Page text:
“Praying Means Learning to Love” About Metropolitan Anthony of Sourozh

Prayer and Carrots

Metropolitan Anthony: «I remember once praying in my room (as a child. – Ed. Note) in the most exalted spiritual mood, when my grandmother opened the door and said, “Come on, let’s peel some carrots!”

I jumped to my feet and said, “Grandma, can’t you see that I was praying?” She replied, “I thought praying meant being in communion with God and learning to love. Here’s the carrots and a knife”».

Master of the Rose Garden

Metropolitan Anthony: «My first memory of death dates back to a very distant time, when I was in Persia as a child. One evening my parents took me with them to an ex more visit to see a rose garden known for its beauty. We came and were received by the owner of the house and his household. We were escorted through the magnificent garden, offered refreshments, and sent home with the feeling of having been received with the warmest, most cordial and unrestrained hospitality imaginable.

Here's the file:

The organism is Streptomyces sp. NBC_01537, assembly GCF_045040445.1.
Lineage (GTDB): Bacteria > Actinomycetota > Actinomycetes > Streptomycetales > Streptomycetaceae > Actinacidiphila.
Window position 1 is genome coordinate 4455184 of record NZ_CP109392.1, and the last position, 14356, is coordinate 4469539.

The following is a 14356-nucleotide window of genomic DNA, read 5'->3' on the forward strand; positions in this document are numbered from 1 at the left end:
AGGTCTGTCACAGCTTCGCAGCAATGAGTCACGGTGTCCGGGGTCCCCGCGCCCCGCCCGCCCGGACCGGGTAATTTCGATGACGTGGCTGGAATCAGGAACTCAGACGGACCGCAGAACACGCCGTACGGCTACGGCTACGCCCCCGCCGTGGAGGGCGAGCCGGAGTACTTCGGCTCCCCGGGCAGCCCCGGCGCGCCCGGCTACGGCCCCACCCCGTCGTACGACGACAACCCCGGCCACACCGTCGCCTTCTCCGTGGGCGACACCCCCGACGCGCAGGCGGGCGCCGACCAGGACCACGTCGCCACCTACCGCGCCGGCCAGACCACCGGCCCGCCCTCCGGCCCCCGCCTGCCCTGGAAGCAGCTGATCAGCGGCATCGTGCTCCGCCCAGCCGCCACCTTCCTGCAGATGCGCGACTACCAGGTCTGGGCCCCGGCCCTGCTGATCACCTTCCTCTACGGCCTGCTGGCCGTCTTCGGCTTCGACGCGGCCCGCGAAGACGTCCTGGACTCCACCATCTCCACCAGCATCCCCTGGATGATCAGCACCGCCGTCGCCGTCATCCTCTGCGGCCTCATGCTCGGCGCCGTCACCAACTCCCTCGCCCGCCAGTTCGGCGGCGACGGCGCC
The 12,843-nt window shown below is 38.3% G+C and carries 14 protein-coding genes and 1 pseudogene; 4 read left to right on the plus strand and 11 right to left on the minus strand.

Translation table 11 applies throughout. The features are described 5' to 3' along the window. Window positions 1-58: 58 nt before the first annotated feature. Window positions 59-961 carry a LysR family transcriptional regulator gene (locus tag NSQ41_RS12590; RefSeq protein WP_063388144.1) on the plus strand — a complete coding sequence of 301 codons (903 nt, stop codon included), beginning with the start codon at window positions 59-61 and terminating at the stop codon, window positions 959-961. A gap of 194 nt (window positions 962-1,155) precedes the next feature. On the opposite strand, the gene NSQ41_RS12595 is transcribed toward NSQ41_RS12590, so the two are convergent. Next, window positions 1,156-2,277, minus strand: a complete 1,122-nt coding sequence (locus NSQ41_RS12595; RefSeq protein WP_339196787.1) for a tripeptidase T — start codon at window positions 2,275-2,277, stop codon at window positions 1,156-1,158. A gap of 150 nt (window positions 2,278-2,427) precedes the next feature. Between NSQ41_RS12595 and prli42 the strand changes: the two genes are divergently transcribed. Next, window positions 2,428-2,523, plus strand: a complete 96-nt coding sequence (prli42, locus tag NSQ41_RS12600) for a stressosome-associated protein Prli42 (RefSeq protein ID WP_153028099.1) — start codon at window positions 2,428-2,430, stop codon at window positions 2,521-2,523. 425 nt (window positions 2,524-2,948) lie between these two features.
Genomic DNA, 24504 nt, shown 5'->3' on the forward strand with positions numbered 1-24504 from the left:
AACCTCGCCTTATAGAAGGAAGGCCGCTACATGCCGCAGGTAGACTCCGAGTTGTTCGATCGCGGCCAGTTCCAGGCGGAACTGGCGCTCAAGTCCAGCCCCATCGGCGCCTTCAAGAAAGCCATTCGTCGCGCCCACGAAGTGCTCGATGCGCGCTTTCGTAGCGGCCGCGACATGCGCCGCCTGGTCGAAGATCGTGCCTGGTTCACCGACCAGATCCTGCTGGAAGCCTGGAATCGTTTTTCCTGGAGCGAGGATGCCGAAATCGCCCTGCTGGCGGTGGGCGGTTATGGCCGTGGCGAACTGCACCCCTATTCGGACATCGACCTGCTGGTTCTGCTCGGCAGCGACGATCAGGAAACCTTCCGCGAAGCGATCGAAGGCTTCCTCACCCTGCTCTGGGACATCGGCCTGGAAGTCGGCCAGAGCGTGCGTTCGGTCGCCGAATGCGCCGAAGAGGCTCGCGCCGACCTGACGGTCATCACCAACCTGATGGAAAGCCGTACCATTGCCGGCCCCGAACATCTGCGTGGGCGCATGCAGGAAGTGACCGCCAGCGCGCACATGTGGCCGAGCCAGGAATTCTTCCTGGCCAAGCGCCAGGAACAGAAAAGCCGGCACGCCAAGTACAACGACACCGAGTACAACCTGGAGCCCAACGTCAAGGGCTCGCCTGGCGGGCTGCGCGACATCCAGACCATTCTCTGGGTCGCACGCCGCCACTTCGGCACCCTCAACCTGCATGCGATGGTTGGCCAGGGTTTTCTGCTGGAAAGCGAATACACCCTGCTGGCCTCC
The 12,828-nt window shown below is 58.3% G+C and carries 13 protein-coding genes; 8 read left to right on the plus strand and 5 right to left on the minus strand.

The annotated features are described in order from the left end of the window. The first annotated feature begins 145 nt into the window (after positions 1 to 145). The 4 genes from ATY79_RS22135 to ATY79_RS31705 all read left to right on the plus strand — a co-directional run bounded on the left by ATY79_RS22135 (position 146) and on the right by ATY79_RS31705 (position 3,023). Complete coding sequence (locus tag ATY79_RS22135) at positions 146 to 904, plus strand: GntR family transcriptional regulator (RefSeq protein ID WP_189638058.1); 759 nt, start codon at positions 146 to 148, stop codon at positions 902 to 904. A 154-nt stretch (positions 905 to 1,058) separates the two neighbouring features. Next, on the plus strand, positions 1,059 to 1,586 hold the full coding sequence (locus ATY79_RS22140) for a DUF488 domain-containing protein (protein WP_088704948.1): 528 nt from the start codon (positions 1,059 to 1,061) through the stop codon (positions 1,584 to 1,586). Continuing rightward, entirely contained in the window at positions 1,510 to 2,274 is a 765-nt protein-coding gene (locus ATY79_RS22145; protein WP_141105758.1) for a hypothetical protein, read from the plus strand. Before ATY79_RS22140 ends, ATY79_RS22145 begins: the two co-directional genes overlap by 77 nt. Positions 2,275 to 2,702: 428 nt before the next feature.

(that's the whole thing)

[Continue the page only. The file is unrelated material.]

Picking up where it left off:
It was not until the following day that we learned that while we were walking with the owner of the house, admiring his flowers, being invited for a meal and received with all the courtesy of the East, the owner’s son, killed a few hours ago, was lying in one of the rooms. Although I was still quite young, that gave me a very strong sense of what life and death are and also a sense of duty of the living towards one another, whatever the circumstances».

At War

Metropolitan Anthony: «I remember one soldier, a German, who was captured. He was wounded in the arm, and the senior surgeon (Metropolitan Anthony worked as a military doctor before taking the tonsure – Ed.) said, “Take his finger off” (it was festering). I remember the German saying, “I am a watchmaker”.  You see, a watchmaker who loses his index finger is a hopeless case. Then I took him in hand and worked on his finger for three weeks. My boss laughed at me and said, “What nonsense, you could end this whole thing in ten minutes, and you spent three weeks messing around with it. Why? We are at war, and you are fiddling with a finger!” I answered, “Yes, we really are at war, and maybe I am fiddling with his finger because the war itself lends its significance to it, and now it plays a colossal role, because the war will end, and he will return to his city either with or without a finger”».

Translated by The Catalogue of Good Deeds
Anthony (of Sourozh), Metropolitan. About Meeting. Klin. Christian Life Foundation, 1999.

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